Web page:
Nursing is a respected profession

"I'm giving up" Why I'm quitting my job as a nurse

Lea * (name changed by the editor) has been a nurse for eight years. She wanted to do something really meaningful, so she went to her limits and far beyond. Now she gives up and says, "Pray that you never get sick."

To get straight to the point: I wanted to be a nurse. That was no emergency nail, no coincidence, no mistake. I wanted to do exactly what it said in the job description. I knew I wouldn't mind washing people, changing diapers, tending to festering wounds. I was not afraid of meeting death. And the night shifts, the morning shifts, the holidays that were meaningless to me did not shy away from me. When I signed my contract, I knew that I hadn't taken the easy route. But I had no idea what was really in store for me. Of course, nobody can prepare you for what it is like when your heart massage has failed and someone dies under your hands. As a caregiver, you have to learn to deal with this and many other situations. Nobody can change that. But what doesn’t have to be: The constant overstrain and the feeling of never being able to do it well.

What it really means to be a nurse

I believe that there is a gap between theory and practice in almost all professions. It's particularly bad in our job. For example, I had learned to move people carefully. "Always in pairs!" The teachers had warned. "Otherwise your back will soon be in the bucket." In retrospect, this is an almost funny piece of advice, because on very few days and nights there is not enough capacity to do the same task in pairs. In order to look after an average ward reasonably satisfactorily, you would need four nurses. Then it would work to some extent. Usually there were two of us. Even nursing students supervise areas all by themselves in the first year of their apprenticeship. We have to document everything we do. Anyone who does not take this time has one foot in jail. After all, we are responsible for human life, we have access to narcotics, and we keep vital equipment running. If the excessive demands are really bad, we write an overload report that can legally relieve us if something goes wrong. Theoretically, one should do that every day with the states. But you don't do that. That creates trouble.

Pray that you won't get sick

I've seen a lot in the years I've worked in the hospital. But there was that one day that I will remember forever as the one when I mentally threw the gun in the grain. My colleague called in sick, so I started my morning shift alone. I single-handedly had to wash, store and give medication to 24 patients with severe internal and external injuries. An act of impossibility and a race against time. I ran from beeping monitors to potty beds, trying to keep up with the painkillers and changing the soaked bandages. Finally, when a relative (quite rightly) freaked out because his mother had been in a wet bed for an hour, all my helplessness broke out of me. I yelled at the man in a tone that I didn't recognize from my mouth, even though I actually understood him. I didn't know myself like that and I didn't want to know myself like that. That was the moment when it was clear to me: I have to get out of here. And I must never get so sick myself that I'm on the other side. Because it's even more uncomfortable there than mine.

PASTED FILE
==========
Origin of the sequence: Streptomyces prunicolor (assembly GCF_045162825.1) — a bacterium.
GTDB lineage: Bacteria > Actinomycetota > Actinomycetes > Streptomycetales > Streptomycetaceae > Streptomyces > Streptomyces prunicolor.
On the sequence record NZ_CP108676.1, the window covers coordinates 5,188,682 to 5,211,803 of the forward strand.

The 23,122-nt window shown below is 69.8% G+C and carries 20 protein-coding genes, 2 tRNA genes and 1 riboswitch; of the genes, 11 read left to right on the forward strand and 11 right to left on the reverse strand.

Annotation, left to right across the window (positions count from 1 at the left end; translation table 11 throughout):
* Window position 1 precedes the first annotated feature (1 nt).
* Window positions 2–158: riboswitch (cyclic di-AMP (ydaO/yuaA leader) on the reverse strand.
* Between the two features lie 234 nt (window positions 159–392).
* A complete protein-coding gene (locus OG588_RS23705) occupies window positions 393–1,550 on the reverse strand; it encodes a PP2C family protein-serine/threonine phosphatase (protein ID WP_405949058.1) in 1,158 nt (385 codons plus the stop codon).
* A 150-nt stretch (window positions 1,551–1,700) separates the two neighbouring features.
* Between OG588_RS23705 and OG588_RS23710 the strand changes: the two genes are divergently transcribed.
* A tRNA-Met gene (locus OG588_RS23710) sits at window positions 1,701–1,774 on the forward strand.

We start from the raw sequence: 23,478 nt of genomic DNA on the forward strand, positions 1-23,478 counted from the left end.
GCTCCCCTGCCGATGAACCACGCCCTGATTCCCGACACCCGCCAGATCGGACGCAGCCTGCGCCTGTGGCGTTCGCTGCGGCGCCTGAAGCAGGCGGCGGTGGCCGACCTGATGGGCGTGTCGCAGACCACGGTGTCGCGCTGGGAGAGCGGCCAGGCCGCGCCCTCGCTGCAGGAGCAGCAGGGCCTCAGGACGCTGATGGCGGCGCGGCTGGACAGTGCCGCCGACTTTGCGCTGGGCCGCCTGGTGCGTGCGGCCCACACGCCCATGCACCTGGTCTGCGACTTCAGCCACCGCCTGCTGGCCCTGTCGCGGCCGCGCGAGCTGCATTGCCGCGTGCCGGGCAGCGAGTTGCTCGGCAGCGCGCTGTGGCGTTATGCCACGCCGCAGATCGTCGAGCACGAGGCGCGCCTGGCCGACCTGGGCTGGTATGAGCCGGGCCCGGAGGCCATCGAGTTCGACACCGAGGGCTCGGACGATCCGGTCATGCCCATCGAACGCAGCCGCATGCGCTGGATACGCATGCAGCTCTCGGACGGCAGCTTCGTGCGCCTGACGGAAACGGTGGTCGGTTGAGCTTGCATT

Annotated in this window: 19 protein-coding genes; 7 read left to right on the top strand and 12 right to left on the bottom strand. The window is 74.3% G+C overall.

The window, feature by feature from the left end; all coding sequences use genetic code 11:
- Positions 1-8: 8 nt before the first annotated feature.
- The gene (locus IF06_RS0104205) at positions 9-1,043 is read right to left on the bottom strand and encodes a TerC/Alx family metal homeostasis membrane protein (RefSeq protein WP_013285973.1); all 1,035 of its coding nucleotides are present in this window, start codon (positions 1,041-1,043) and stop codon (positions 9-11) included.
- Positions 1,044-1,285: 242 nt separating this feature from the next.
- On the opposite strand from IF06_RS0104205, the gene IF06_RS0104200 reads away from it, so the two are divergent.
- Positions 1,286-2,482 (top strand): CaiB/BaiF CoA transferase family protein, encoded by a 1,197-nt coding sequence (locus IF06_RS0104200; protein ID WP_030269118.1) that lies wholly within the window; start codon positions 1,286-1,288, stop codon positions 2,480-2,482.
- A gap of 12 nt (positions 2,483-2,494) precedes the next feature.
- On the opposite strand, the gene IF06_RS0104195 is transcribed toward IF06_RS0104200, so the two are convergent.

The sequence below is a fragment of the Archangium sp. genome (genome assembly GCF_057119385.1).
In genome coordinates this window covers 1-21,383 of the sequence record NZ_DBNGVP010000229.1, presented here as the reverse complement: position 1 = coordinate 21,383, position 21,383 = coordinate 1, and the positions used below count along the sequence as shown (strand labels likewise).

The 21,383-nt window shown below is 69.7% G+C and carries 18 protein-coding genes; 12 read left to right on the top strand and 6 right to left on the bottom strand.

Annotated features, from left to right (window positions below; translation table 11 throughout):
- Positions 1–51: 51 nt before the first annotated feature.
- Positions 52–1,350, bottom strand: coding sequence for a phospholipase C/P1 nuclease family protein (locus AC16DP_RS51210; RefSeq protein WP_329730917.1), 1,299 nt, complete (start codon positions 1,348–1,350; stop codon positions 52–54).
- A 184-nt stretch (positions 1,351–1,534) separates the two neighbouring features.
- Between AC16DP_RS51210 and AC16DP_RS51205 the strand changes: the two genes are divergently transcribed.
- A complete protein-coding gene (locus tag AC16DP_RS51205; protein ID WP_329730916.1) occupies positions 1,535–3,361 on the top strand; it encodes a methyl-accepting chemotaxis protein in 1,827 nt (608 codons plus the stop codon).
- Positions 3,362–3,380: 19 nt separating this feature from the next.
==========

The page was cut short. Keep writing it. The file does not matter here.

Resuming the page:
Everyone talks, nobody does anything

What really pisses me off is the fact that the health system has money. It just doesn't matter in care. The surpluses of the health insurances are repaid to the insured in thousands of glutinous amounts. You know what? They don't need your 20.76 EUR. They need competent nursing staff if they ever get into the situation of lying in hospital. They'd need someone who could talk to them for two bars. Someone who changes their bandages on time and doesn't wipe away their vomit until half an hour later. For years there has been talk about the care emergency, as if it were a problem of the future. But that's not it. We are right in the middle of it and we need relief NOW. More caregivers, more salaries, more appreciation. I wonder if the politicians in charge will ever know what they are doing to patients. Probably not, as most are privately insured, including single rooms and extra treatment. Congratulations up there. Like most people, I simply couldn't afford that from my salary.

Again one less

What accompanied me every day as a nurse was my guilty conscience. To the patient when I was in a hurry, to the colleagues when I called in sick or when I was too harsh with them in my excessive demands. To the students when I didn't have time to instruct them properly and to the relatives when I couldn't find time for comforting words. Even now, my conscience is driving me insane. I am a well trained caregiver. The patients mostly liked me because I always tried to bring a bit of sun and happiness into their room. I will go now. Again one less. Another vacant position. Again, less sun and happiness in the patients' rooms. I go anyway to protect myself. To stop a change in me that I don't want to accept. I'm no longer on the ward and that scares me.

I hope politics finally wakes up and takes action. It cannot stay the way it is. There are enough people like me who are not afraid of the job. Just give us an environment in which we can stay healthy. If you've done that, I'll be happy to come back. But now I have to become myself again first.